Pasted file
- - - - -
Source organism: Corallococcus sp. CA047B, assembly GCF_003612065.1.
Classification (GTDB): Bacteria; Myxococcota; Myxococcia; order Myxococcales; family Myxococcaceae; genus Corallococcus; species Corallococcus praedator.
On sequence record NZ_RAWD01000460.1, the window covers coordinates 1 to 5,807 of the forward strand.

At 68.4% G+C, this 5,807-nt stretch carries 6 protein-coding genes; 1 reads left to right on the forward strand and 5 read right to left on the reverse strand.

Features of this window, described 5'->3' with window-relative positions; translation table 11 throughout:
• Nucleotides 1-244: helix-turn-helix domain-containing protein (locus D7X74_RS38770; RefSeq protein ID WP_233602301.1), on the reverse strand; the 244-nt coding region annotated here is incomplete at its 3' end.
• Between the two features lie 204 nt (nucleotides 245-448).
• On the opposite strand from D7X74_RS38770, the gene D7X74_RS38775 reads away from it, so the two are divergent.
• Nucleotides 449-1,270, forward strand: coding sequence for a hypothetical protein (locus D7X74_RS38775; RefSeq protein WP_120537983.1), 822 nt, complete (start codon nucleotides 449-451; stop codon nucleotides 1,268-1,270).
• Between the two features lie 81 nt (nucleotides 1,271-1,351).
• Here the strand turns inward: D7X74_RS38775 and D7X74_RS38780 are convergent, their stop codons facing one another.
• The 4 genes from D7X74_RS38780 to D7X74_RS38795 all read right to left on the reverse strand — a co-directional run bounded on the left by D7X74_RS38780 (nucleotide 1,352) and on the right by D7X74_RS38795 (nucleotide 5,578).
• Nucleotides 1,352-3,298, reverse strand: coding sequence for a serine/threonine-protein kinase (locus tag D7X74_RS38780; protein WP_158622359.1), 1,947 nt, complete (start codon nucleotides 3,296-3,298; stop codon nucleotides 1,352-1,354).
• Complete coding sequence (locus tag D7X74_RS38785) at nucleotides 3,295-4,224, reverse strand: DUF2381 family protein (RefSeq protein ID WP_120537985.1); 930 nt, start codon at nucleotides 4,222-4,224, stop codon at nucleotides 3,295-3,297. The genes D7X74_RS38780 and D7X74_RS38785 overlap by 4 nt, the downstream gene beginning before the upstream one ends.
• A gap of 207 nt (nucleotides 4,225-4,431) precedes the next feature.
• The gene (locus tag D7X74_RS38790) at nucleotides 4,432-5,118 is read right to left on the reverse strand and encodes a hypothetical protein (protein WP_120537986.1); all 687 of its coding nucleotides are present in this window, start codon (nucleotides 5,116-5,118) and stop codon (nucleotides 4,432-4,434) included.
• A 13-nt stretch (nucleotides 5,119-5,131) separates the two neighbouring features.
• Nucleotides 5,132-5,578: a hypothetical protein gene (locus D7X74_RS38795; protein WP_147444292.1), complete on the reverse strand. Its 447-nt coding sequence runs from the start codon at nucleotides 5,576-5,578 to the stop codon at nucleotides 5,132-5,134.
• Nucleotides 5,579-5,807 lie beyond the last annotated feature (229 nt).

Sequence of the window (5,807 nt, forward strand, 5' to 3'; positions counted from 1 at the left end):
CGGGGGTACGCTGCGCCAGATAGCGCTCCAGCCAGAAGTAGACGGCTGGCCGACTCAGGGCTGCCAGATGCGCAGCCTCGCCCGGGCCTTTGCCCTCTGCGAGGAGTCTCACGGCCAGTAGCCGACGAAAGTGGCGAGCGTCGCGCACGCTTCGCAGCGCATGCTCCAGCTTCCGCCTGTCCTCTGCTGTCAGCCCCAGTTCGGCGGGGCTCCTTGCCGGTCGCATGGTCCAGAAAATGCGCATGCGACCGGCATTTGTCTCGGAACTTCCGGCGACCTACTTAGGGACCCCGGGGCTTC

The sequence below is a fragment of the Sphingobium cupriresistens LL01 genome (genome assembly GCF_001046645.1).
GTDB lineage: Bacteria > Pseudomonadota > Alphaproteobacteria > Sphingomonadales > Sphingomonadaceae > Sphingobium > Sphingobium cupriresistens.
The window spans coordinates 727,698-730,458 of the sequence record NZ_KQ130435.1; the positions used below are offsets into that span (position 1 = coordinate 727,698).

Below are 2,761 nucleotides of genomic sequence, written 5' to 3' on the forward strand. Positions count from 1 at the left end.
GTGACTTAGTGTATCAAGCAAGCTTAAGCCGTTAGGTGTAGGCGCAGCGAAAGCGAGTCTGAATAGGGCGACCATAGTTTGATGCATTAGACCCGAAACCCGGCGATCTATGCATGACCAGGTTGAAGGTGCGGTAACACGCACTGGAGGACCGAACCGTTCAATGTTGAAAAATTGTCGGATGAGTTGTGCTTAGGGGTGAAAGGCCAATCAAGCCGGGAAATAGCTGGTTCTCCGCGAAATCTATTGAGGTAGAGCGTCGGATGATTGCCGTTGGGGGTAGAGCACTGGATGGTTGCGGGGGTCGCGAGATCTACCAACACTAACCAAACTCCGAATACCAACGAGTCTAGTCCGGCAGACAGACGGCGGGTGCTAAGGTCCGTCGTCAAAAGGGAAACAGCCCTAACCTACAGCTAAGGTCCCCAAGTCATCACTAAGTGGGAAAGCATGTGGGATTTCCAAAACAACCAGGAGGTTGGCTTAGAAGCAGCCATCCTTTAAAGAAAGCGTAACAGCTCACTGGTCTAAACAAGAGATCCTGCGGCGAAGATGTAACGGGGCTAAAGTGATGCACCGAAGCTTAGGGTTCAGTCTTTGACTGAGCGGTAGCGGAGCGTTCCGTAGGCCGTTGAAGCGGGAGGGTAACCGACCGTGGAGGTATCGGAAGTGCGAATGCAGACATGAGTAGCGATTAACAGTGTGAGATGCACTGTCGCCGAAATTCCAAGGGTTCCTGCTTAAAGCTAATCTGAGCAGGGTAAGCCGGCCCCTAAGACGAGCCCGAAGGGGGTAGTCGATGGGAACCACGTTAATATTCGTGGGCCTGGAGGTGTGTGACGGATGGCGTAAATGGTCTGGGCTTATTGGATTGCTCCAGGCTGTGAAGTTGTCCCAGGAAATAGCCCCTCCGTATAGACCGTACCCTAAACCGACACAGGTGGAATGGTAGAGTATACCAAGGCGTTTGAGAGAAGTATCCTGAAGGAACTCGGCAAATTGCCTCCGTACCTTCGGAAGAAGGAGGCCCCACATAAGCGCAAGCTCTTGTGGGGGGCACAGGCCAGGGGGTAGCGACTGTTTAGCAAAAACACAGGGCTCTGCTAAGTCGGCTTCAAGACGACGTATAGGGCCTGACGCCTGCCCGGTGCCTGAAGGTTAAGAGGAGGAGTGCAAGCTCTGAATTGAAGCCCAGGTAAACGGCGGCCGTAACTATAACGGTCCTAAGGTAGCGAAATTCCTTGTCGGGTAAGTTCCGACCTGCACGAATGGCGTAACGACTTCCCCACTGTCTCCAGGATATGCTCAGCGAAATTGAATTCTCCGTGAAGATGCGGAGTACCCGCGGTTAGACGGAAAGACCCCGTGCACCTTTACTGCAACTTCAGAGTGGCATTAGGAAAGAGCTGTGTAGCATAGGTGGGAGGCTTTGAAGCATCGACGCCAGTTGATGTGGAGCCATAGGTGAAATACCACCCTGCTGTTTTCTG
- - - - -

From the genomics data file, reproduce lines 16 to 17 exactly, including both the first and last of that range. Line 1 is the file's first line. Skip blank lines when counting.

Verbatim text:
• The gene (locus tag D7X74_RS38790) at nucleotides 4,432-5,118 is read right to left on the reverse strand and encodes a hypothetical protein (protein WP_120537986.1); all 687 of its coding nucleotides are present in this window, start codon (nucleotides 5,116-5,118) and stop codon (nucleotides 4,432-4,434) included.
• A 13-nt stretch (nucleotides 5,119-5,131) separates the two neighbouring features.